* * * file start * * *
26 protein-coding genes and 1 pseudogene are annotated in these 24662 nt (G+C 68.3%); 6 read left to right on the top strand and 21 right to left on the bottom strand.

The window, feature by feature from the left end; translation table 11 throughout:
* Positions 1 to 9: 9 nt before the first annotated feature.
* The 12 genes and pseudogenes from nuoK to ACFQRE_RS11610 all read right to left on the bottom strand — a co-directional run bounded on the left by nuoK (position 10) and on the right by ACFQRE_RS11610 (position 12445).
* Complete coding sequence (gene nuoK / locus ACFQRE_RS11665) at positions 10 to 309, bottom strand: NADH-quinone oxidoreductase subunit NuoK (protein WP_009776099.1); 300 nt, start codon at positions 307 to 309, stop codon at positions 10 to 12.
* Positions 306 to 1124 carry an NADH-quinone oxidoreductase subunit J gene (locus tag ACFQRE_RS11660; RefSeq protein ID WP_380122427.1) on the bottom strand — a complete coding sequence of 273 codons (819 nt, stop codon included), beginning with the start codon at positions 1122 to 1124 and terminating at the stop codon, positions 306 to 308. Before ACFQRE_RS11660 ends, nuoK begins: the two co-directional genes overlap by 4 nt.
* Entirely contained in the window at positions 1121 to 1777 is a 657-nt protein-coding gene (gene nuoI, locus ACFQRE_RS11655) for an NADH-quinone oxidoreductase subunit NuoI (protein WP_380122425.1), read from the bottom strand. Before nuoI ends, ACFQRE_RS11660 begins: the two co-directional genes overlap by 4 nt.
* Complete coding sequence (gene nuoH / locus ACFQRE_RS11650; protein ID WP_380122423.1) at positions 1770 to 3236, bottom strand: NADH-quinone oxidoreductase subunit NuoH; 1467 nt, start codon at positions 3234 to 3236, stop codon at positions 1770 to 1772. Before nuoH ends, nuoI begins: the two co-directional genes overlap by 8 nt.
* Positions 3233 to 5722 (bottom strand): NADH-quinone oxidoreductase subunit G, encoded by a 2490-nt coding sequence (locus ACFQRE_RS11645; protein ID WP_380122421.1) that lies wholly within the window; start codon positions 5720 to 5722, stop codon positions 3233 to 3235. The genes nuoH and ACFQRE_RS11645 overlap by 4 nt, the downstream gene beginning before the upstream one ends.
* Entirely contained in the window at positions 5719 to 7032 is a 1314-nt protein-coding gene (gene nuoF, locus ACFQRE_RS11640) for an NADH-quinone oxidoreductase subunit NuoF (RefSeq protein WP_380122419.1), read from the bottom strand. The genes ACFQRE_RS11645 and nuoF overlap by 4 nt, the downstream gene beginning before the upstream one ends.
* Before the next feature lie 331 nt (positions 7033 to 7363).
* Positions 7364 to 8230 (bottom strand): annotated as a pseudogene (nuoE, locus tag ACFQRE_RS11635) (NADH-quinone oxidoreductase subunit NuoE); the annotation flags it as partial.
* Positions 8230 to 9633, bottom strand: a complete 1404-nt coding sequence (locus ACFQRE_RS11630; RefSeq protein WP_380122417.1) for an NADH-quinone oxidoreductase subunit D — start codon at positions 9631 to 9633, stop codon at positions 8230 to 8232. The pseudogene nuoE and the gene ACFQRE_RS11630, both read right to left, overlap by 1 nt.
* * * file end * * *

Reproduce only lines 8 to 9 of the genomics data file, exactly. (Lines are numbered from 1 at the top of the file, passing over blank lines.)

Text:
* Complete coding sequence (gene nuoH / locus ACFQRE_RS11650; protein ID WP_380122423.1) at positions 1770 to 3236, bottom strand: NADH-quinone oxidoreductase subunit NuoH; 1467 nt, start codon at positions 3234 to 3236, stop codon at positions 1770 to 1772. Before nuoH ends, nuoI begins: the two co-directional genes overlap by 8 nt.
* Positions 3233 to 5722 (bottom strand): NADH-quinone oxidoreductase subunit G, encoded by a 2490-nt coding sequence (locus ACFQRE_RS11645; protein ID WP_380122421.1) that lies wholly within the window; start codon positions 5720 to 5722, stop codon positions 3233 to 3235. The genes nuoH and ACFQRE_RS11645 overlap by 4 nt, the downstream gene beginning before the upstream one ends.